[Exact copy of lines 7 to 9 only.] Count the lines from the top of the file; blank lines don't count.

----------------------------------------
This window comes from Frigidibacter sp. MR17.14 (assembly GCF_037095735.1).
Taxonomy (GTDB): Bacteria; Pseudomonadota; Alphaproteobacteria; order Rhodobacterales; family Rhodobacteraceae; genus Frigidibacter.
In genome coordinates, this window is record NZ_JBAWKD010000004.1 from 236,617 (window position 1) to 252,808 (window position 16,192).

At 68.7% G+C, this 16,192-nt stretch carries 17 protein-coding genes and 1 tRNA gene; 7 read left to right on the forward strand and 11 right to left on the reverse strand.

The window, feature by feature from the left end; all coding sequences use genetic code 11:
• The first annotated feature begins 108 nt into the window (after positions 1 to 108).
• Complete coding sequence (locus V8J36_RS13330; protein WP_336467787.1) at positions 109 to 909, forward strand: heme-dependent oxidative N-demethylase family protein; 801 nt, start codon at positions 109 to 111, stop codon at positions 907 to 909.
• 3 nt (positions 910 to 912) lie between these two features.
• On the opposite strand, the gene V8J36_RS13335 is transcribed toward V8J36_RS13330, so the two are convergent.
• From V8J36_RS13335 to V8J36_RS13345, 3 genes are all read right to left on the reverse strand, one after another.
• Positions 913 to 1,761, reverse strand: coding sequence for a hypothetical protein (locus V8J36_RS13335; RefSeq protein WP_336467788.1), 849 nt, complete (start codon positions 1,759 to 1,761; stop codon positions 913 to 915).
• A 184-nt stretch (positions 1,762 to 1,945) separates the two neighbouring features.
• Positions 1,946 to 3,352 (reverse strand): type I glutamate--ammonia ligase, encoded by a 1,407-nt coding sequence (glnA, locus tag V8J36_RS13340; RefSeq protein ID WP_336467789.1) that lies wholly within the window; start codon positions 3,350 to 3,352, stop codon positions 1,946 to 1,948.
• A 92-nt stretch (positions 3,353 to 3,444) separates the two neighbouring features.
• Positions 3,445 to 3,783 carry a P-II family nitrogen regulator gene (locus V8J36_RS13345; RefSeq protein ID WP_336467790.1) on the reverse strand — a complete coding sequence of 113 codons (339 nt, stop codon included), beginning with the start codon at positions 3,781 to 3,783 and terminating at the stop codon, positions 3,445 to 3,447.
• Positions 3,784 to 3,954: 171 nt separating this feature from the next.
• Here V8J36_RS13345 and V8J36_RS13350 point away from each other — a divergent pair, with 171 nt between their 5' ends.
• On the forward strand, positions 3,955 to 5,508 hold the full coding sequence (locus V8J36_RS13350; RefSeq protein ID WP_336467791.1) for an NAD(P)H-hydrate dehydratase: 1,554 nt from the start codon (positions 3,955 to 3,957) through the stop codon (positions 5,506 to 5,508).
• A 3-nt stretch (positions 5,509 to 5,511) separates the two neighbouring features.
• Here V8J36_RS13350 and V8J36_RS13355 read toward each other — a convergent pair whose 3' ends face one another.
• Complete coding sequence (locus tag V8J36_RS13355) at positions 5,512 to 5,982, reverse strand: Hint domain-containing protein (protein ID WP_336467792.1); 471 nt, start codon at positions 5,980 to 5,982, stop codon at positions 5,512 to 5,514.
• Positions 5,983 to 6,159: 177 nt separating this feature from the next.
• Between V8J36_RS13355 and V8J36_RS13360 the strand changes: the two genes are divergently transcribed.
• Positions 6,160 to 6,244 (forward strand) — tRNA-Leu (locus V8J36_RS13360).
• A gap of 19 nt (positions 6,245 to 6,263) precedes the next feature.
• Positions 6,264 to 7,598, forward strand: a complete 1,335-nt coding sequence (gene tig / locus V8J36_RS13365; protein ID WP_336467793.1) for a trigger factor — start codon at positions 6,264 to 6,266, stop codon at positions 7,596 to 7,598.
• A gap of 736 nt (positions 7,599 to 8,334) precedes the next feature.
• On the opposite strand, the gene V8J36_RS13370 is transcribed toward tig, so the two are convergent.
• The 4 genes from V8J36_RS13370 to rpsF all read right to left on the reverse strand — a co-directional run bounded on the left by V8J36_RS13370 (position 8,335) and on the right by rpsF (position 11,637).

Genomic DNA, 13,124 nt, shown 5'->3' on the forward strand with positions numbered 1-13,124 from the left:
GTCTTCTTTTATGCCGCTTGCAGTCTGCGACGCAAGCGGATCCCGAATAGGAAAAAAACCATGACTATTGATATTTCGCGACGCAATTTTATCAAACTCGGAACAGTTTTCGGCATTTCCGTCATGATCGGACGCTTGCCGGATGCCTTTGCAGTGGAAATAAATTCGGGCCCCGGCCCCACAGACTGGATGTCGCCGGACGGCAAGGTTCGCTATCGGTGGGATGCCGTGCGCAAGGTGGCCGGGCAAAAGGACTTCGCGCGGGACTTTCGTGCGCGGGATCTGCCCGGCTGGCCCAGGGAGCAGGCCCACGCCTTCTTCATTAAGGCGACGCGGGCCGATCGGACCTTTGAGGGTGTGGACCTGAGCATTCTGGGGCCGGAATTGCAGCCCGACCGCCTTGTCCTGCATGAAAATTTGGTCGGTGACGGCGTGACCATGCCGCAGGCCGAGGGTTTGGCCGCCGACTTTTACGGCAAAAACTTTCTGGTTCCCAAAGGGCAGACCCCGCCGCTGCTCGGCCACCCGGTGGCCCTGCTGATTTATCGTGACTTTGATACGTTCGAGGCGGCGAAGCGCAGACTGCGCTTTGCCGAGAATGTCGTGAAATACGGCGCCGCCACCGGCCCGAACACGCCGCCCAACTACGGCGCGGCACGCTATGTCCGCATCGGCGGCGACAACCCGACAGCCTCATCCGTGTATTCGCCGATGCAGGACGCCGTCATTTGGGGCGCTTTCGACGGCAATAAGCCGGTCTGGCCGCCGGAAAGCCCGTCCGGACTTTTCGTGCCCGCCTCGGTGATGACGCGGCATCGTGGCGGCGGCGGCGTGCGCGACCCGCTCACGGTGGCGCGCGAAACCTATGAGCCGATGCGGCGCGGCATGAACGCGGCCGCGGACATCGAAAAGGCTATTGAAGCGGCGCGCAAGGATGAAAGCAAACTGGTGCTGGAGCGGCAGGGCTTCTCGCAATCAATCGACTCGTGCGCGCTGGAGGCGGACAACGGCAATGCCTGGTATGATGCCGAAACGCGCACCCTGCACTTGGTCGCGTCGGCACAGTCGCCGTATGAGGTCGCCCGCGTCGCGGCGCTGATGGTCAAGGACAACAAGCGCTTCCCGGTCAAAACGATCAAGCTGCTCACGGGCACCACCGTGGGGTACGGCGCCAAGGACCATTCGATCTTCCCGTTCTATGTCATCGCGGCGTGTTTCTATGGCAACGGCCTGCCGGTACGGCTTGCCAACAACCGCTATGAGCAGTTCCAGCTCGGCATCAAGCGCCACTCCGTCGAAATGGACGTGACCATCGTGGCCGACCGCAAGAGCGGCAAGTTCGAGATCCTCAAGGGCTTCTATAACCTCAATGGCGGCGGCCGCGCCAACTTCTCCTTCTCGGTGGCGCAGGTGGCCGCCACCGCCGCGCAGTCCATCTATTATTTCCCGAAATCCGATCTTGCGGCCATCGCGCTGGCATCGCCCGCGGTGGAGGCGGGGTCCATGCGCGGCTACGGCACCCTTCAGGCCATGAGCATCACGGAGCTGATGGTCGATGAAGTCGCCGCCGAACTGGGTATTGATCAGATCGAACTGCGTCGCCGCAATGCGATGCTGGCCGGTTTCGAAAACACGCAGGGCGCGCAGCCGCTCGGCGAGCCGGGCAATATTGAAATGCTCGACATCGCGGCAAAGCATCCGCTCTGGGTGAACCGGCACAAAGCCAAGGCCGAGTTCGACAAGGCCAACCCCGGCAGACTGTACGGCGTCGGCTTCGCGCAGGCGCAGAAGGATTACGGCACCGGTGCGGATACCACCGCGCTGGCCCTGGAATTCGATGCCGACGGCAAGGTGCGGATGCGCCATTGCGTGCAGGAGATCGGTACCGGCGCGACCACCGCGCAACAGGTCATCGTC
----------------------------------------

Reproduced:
• Complete coding sequence (locus V8J36_RS13330; protein WP_336467787.1) at positions 109 to 909, forward strand: heme-dependent oxidative N-demethylase family protein; 801 nt, start codon at positions 109 to 111, stop codon at positions 907 to 909.
• 3 nt (positions 910 to 912) lie between these two features.
• On the opposite strand, the gene V8J36_RS13335 is transcribed toward V8J36_RS13330, so the two are convergent.